Mel Price BRUFMA

Mel Price, BRUFMA

Financial incentives which make practical sense to homeowners are the bottom line for homeowners, and the welcome new report by the influential think tank Policy Exchange contains some sensible thinking which could catalyse a new revitalised focus on promoting energy efficiency of homes.

The report urges Government to look at energy efficiency not as a separate issue but to integrate it within the housing market and house prices in order to effectively engage consumers. It makes two main recommendations, firstly that Stamp Duty is linked to energy performance such that it would be reduced on the purchase of a more efficient home but increase on buying a less efficient one. This would make it cash neutral from the Government’s point of view.

However the report also recommends that a rebate on Stamp Duty would be offered on a home undergoing energy efficiency improvements such as fitting insulation, within 12 months of purchase. This would give a homeowner an immediate payback for upgrades, which could see it adopted widely helping to address the major problem of the UK’s existing housing stock which is some of the least efficient in Europe.

The more complex part of the report’s recommendations on incentives is the suggestion to look at reforming mortgage affordability tests to better reflect a house’s energy performance, and encourage lenders to offer energy efficiency mortgages i.e. including the cost of upgrades. This would help to incentivise sellers to enhance properties’ energy efficiency because mortgages would be more likely to be granted helping a sale progress, and secondly cost of upgrades would be less onerous short-term.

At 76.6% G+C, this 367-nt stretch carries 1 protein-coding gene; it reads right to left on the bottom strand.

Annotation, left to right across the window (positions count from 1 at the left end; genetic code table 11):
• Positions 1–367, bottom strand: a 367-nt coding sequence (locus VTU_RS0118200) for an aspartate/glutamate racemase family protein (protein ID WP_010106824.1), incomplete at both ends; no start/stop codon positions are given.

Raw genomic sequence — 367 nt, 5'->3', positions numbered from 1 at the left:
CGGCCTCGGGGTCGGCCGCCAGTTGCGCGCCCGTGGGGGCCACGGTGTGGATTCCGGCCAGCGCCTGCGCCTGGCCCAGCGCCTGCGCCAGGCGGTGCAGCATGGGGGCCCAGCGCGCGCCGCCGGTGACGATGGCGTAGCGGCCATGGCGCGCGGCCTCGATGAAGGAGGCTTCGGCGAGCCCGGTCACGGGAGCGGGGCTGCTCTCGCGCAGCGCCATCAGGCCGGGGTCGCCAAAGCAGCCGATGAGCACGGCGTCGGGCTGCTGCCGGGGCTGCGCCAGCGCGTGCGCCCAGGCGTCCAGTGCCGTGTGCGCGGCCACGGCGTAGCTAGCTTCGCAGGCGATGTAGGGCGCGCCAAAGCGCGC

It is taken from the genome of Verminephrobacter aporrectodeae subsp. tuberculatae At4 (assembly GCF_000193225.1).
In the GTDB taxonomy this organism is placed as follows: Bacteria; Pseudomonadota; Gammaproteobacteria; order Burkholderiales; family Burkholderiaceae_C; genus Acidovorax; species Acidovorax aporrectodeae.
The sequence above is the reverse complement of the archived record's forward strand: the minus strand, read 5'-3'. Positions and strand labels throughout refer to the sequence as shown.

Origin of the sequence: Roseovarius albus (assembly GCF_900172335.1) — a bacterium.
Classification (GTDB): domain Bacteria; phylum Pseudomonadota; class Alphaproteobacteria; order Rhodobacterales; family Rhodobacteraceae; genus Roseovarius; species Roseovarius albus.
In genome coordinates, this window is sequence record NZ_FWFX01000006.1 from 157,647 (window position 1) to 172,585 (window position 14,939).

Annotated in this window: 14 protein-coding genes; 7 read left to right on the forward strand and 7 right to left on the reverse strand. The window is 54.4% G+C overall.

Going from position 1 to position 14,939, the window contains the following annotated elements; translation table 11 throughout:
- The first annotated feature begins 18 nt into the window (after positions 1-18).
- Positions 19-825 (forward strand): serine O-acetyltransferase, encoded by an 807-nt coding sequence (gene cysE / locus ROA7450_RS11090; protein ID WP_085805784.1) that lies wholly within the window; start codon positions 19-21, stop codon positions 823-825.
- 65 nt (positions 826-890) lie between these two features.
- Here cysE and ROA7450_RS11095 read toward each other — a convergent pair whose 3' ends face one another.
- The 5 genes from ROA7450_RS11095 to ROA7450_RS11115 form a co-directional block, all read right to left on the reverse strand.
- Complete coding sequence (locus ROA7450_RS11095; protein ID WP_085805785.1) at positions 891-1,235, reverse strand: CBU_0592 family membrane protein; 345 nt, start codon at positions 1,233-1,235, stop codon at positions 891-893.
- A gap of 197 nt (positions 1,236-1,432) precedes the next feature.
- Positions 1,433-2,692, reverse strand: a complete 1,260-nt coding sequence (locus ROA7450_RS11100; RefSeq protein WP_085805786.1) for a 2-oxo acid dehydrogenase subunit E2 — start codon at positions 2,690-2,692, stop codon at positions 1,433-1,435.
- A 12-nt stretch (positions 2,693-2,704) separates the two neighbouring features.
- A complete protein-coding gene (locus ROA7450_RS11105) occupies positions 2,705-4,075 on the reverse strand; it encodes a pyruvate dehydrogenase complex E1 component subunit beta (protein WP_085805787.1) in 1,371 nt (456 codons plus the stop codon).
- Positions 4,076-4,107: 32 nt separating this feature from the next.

The insulation industry has been calling for financial levers of this sort to be used to help homeowners make the decision to invest in improvements for a long time, in particular focusing on measures to use Stamp Duty or Council Tax. It is heartening to see a major think tank coming on board at a crucial time to repopulate the currently barren landscape in terms of useful incentives. The bottom line for the industry and the UK is that this kind of change in mindset is needed if we are to make a major dent in the challenge of our existing housing stock in particular, which is the cause of so much fuel poverty and places us way down the European league table.

Simple measures such as this are a way to not only make sense to homeowners, but to also make a major step towards achieving our 2050 80% target in carbon emissions. The report’s authors propose that 270,000 households per year could be encouraged to make energy efficiency improvements, and these are the kind of numbers we need if we are going to get anywhere near our goals. Success in the light of our huge housing demand and ongoing austerity is only likely if common-sense incentives which engage with consumers and which are also cost neutral to the public purse are delivered.

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